The fierce winter swept the virtual currency, Bitcoin appeared the longest decline in 10 years, and the total market value of the virtual currency fell 85% from its high point. The market was bleak, and the Chicago Options Exchange (CBOE) decided to stop issuing bitcoin futures contracts. Some people worried that the virtual currency could never reinvigorate the past.
CNBC and the Wall Street Journal reported that the virtual currency market was cold and the price of bitcoin on Tuesday (3/19) was slightly below $4,000, which was a drop of 80% compared to the December 2017 high of $19,800. The total market capitalization balance of the virtual currency also fell 85% from the high point of January 2018. TradeBlock data shows that the volume of virtual currency transactions in the largest US exchanges has continued to shrink over the past 15 months.
When the previous virtual currency was hot, CBOE Global Markets took the lead and launched Bitcoin futures in December 2017, the first in the market. However, CBOE Global Markets said last week that it will not issue new bitcoin futures in March. The current CBOE bitcoin futures can continue to trade. After the final June expiration, CBOE bitcoin futures will be officially drawn.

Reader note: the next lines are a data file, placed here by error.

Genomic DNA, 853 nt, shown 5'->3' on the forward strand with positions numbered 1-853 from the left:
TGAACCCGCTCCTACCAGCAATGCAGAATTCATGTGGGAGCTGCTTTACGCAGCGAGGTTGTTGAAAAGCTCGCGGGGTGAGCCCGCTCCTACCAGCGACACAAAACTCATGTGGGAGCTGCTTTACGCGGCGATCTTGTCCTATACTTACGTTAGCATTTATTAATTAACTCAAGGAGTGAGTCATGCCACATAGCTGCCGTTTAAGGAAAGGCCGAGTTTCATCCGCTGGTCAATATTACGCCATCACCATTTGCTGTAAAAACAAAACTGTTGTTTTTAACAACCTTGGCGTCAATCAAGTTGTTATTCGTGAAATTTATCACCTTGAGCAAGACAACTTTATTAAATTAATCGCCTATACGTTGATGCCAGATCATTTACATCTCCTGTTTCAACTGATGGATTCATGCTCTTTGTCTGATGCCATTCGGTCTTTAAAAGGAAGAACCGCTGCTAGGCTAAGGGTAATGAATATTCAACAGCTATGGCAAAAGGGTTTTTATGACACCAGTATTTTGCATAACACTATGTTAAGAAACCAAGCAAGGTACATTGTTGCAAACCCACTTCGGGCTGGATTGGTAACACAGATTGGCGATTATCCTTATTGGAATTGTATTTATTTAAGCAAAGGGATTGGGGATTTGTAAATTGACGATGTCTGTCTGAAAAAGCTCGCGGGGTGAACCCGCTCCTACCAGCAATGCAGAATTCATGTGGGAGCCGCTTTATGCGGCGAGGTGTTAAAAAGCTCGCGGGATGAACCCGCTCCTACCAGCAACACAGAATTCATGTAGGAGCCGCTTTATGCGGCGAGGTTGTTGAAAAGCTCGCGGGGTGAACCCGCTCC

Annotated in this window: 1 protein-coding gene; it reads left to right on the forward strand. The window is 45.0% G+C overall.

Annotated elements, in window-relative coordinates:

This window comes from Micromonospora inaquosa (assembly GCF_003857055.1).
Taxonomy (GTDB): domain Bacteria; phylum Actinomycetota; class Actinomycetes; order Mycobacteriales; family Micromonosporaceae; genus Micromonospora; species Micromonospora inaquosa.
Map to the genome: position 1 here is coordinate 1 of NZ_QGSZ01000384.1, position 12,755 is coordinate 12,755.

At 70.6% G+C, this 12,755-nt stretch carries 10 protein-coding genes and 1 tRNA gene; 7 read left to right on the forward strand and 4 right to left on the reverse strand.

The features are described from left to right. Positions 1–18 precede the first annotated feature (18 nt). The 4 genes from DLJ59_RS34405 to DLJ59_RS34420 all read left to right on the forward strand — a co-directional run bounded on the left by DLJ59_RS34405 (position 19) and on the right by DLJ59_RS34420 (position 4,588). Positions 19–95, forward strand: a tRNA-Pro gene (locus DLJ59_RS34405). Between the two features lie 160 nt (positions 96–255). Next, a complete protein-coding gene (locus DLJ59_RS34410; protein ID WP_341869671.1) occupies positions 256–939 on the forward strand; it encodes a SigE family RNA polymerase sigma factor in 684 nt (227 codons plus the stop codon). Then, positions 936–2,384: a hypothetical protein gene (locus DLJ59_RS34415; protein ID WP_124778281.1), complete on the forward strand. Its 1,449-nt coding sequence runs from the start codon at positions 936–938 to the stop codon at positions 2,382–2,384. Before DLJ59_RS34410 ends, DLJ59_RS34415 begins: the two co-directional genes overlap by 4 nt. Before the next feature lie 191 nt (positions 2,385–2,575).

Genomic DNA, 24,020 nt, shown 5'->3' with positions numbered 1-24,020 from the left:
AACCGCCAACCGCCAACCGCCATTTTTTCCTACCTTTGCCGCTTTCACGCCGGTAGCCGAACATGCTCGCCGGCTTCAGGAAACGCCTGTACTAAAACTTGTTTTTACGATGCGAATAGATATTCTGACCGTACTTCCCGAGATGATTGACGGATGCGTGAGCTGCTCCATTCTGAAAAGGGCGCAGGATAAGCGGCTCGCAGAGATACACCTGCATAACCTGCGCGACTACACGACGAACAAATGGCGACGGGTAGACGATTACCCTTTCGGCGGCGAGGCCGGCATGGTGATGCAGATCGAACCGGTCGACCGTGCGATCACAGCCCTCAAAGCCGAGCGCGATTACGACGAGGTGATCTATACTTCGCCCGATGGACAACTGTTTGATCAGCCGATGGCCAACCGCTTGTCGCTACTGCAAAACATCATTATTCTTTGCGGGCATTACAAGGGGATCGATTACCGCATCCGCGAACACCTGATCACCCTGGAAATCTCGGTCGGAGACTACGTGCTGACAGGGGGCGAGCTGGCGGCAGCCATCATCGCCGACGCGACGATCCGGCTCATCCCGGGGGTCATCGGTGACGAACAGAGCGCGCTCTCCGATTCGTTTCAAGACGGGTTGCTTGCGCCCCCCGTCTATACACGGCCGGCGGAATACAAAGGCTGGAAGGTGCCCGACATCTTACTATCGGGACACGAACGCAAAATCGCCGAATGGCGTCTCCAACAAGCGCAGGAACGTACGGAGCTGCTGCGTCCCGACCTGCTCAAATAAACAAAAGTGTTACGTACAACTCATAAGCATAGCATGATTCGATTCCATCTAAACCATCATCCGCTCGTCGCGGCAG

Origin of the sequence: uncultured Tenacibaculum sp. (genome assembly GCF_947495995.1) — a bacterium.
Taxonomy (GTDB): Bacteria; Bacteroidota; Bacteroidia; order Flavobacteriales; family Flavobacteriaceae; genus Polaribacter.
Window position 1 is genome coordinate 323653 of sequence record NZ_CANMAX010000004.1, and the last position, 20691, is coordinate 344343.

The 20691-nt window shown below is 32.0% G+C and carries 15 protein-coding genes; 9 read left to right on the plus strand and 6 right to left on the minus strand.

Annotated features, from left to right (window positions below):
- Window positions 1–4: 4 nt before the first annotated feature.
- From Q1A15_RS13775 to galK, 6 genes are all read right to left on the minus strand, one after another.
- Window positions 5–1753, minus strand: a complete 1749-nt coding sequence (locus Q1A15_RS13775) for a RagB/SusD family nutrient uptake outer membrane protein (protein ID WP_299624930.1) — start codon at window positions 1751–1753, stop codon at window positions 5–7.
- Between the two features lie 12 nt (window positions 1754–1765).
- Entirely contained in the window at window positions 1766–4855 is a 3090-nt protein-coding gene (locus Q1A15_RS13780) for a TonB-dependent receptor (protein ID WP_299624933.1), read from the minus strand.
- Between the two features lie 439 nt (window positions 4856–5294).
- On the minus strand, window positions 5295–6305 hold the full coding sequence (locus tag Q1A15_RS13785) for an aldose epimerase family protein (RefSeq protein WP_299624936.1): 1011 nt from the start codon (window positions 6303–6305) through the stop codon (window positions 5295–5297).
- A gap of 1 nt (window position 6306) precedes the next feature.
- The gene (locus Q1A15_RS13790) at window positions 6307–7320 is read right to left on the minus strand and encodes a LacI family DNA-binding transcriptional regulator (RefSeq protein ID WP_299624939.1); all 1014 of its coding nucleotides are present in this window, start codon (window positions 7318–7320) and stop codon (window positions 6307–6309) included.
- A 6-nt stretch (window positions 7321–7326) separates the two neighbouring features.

The important financing channel of the virtual currency, the “coin crowdfunding” (ICO), also blows the cold wind. TokenData data shows that ICO raised $12 billion in 2018 and has raised only $100 million so far this year. Of the 50 ICO projects tracked by TokenData this year, only 13 remain operational, with a failure rate of 74%, up from 55% in 2018.
Diar data shows that bitcoin miners’ revenues have fallen all the way in the past 15 months. Although bitcoin prices have not broken the December 2016 low, the fierce decline has caused many people to worry that it may be difficult for the virtual currency to return to the high point. The long-term prospects of virtual currency depend on whether Bitcoin and the blockchain technology behind it can be developed for practical use.